Plaintiff replies that the City Defendants were in fact given nearly three months to prepare for the hearing on Plaintiff's Motion for Preliminary Injunction, which was continued after all parties stipulated to an extension of time within which the City Defendants were permitted to file their untimely opposition memorandum. (Opp. Mem. at 7.) During those three months, the City Defendants had "ample opportunity" to propound discovery requests upon and depose Plaintiff, as well as subpoena documents from HPD and/or the Hawaii State Judiciary, among other things. Id. Plaintiff asserts that the portions of his criminal record from his conviction in FC-CR 97-3233 and the declaration from Deputy Prosecuting Attorney Charlene Ikeda are not newly discovered evidence justifying reconsideration, but rather constitute evidence that could have been discovered prior to the June 14, 2012 hearing through due diligence. Id.*fn4

In their Reply, the City Defendants challenge Plaintiff's assertion that they had "ample" time to conduct discovery, citing Plaintiff's alleged failure to comply with the rules mandating initial disclosures pursuant to Federal Rule of Civil Procedure 26(a)(1)(A). (Reply at 4.) Further, the City Defendants contend that Plaintiff should be estopped from making this argument because he failed to provide any initial discovery disclosures. Id.*fn5 This failure on the part of Plaintiff allegedly resulted in manifest injustice for the City Defendants, who claim that they were denied a full and fair opportunity to present their case during the June 14, 2012 hearing. Id. at 6.

The Court concludes the City Defendants did in fact have ample opportunity to raise the issue of Plaintiff's failure to provide Rule 26 initial disclosures before the Magistrate Judge or before this Court, but declined to do so until they were faced with an adverse decision when the Preliminary Injunction Order issued. In fact, the Court explicitly inquired as to whether defense counsel was prepared to proceed with the hearing on June 14, 2012, and he responded in the affirmative. (Rough Tr. of Jun. 14, 2012 Hearing, at 1-3.) The City Defendants now attempt to secure reconsideration based upon an alleged "manifest injustice" that they have quietly ignored since January of 2012. The Court finds this to be an unpersuasive basis for reconsideration.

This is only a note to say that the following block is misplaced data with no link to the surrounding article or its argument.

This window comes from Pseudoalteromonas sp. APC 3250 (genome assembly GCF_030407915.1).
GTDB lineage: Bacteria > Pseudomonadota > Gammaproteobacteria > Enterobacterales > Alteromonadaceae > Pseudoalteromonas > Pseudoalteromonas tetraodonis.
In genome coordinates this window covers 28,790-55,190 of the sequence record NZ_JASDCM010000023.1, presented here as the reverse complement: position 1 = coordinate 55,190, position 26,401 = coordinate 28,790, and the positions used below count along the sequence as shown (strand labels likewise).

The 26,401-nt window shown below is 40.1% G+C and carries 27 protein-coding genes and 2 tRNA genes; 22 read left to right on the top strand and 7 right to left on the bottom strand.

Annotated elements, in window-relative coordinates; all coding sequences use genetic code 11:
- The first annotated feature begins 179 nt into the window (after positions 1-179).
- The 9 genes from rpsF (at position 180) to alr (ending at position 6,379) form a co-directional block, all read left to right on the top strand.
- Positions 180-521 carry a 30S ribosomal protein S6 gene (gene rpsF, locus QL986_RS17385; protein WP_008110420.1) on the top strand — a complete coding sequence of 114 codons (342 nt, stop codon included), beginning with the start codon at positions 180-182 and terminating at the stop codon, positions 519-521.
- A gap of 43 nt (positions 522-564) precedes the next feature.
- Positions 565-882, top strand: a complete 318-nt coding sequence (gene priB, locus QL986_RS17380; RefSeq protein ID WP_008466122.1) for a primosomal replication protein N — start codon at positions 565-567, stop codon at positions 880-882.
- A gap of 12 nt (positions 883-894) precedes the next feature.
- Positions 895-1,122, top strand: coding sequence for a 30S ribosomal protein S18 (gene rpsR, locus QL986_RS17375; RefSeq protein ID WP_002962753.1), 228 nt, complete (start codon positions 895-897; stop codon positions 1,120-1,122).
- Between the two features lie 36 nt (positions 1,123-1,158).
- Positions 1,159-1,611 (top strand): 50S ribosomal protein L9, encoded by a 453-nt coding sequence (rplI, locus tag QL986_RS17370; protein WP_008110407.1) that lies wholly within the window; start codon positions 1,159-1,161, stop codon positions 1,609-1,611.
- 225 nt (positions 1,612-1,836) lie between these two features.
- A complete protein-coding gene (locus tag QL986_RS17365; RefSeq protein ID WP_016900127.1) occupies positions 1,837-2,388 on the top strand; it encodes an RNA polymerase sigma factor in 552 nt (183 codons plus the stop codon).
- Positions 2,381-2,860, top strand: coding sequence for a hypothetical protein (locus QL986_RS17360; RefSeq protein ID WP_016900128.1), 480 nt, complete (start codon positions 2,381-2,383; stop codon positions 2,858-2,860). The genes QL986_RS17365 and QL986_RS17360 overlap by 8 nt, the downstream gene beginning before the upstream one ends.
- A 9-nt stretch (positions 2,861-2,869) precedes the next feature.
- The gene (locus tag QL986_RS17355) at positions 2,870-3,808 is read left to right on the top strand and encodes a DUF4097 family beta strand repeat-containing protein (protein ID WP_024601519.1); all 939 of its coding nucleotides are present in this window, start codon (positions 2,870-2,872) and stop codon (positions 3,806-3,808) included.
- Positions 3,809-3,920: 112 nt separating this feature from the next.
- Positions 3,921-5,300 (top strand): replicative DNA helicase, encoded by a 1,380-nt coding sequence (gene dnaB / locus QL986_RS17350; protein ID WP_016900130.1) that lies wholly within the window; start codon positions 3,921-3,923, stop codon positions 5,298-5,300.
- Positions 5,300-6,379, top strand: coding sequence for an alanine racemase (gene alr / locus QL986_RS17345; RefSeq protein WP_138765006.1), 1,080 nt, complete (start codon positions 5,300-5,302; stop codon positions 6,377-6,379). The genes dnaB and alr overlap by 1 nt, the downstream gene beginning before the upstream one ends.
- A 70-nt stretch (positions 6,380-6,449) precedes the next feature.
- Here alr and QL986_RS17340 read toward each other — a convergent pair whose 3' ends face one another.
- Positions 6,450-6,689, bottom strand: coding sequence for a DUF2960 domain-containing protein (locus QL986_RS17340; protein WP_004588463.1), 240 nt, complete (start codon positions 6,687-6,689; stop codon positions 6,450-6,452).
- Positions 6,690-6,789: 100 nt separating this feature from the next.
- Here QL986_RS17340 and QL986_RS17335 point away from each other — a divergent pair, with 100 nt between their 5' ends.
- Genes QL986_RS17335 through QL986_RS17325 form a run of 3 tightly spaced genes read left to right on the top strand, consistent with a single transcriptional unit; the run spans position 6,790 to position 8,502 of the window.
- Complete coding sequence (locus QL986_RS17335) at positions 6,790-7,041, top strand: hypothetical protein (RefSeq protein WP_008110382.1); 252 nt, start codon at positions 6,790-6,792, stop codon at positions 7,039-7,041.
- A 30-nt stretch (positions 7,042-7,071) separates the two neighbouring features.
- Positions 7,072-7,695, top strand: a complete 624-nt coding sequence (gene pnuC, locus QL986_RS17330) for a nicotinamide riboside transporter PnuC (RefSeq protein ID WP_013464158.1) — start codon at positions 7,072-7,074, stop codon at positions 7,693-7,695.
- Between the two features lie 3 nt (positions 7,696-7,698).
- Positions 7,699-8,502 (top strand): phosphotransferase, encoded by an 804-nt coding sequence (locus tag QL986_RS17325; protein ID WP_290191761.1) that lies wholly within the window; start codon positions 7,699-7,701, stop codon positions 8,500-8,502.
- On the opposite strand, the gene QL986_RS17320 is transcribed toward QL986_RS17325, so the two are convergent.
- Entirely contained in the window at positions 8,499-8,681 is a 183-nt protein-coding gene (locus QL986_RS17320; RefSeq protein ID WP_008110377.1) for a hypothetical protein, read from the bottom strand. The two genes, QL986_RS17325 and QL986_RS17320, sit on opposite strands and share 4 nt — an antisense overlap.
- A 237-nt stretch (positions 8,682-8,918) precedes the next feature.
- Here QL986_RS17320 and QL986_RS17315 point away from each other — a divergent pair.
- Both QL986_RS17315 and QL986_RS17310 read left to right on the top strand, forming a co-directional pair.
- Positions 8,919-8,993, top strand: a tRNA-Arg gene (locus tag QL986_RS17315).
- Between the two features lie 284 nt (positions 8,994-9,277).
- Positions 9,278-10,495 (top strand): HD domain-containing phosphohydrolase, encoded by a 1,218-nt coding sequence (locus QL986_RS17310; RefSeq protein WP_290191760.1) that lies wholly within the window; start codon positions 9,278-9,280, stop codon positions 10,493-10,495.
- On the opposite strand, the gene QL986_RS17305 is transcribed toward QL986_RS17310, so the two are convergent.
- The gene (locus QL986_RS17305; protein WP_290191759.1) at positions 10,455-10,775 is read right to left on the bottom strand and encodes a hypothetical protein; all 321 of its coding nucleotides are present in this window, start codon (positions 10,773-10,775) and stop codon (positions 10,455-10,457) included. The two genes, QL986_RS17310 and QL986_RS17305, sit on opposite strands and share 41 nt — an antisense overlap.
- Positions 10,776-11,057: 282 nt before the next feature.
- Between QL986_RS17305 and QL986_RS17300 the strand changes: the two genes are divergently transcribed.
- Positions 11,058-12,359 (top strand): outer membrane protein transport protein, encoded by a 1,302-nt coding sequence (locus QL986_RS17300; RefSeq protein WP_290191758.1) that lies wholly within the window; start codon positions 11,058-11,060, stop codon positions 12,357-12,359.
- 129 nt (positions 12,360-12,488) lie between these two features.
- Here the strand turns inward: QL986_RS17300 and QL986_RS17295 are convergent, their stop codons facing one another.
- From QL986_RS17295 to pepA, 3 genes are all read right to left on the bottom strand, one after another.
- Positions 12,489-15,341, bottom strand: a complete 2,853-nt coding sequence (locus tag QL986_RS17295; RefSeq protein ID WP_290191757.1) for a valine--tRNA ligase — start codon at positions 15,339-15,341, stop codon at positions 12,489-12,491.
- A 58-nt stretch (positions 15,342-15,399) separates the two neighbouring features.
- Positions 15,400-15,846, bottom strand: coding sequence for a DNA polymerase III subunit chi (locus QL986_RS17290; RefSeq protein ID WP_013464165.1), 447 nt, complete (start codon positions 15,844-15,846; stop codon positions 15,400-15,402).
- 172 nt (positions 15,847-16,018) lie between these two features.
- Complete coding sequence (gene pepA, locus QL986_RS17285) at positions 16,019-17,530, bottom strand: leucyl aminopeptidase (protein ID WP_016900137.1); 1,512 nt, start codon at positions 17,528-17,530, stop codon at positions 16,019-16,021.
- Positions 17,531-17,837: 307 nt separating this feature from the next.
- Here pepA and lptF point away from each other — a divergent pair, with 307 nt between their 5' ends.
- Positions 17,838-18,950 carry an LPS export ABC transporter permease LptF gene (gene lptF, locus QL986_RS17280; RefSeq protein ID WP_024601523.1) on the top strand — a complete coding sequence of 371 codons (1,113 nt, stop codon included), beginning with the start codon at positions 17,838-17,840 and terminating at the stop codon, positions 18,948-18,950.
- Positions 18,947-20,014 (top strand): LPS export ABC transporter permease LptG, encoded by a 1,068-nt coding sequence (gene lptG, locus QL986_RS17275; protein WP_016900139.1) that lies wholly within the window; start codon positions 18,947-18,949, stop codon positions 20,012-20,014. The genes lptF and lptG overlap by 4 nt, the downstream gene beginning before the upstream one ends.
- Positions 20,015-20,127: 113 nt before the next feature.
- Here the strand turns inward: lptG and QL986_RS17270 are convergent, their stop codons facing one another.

B. Application of the Modified Categorical Approach

The City Defendants also submit that the Court did not properly apply the modified categorical approach in reaching its decision that Plaintiff was likely to succeed on the merits in establishing that his conviction for Harassment was not a misdemeanor crime of violence. The Court finds this argument unavailing; considering that it set forth a detailed explanation of the application of the categorical and modified categorical approaches to determine wether a state conviction falls within the generic federal definition of a crime in its Preliminary Injunction Order. (Prelim. Inj. Order at 21-23.) The Court explained that if there is no categorical match, courts in the Ninth Circuit will apply a modified categorical approach in some instances, which is to be a limited inquiry wherein the Court considers "the statutory definition, charging document, written plea agreement, transcript of plea colloquy, and any explicit factual finding by the trial judge to which the defendant assented." (Prelim. Inj. Order at 22 n.19 (citing Shepard v. United States, 544 U.S. 13, 16 (2005)). "Further, under the modified categorical approach, courts may also consider 'comparable' judicial documents of sufficient reliability." (Prelim. Inj. Order (citing United States v. Snellenberger, 548 F.3d 699, 701-02 (9th Cir. 2008) (en banc).*fn6 In its Preliminary Injunction Order, the Court stated, "[i]t appears that generally, under a modified categorical approach, the outcome depends upon whether the underlying conduct - as it can be determined by reliable documents - is of a violent nature." (Prelim. Inj. Order. at 22 n.19.)

The City Defendants contend that "newly discovered" evidence contained in Plaintiff's criminal file, including the charging document, the judicial determination of probable cause, and other accompanying records, "make clear that Plaintiff was convicted not of mere offensive physical contact or the de minimis use of physical force," but of "violent use of force." Id. at 10.*fn7 As an initial matter, the Court notes that this evidence is not in fact "newly discovered," but could have been obtained through due diligence prior to the June 14, 2012 hearing.

Further, even if the Court were to consider this evidence, there are no new facts contained in the City Defendants' exhibits that establish that Plaintiff's Harassment conviction qualified as a misdemeanor crime of violence.*fn8 The

City Defendants contend that the police report, which allegedly was included by reference in the plea documents, "includes facts that make it clear the Plaintiff was convicted of conduct that qualifies as the 'use of physical force' such that a 'crime of violence' has occurred." (Mot. for Recon. at 14) However, the City Defendants' newly submitted evidence does not contain the police report, and as a result the Court has not had an opportunity to review its contents.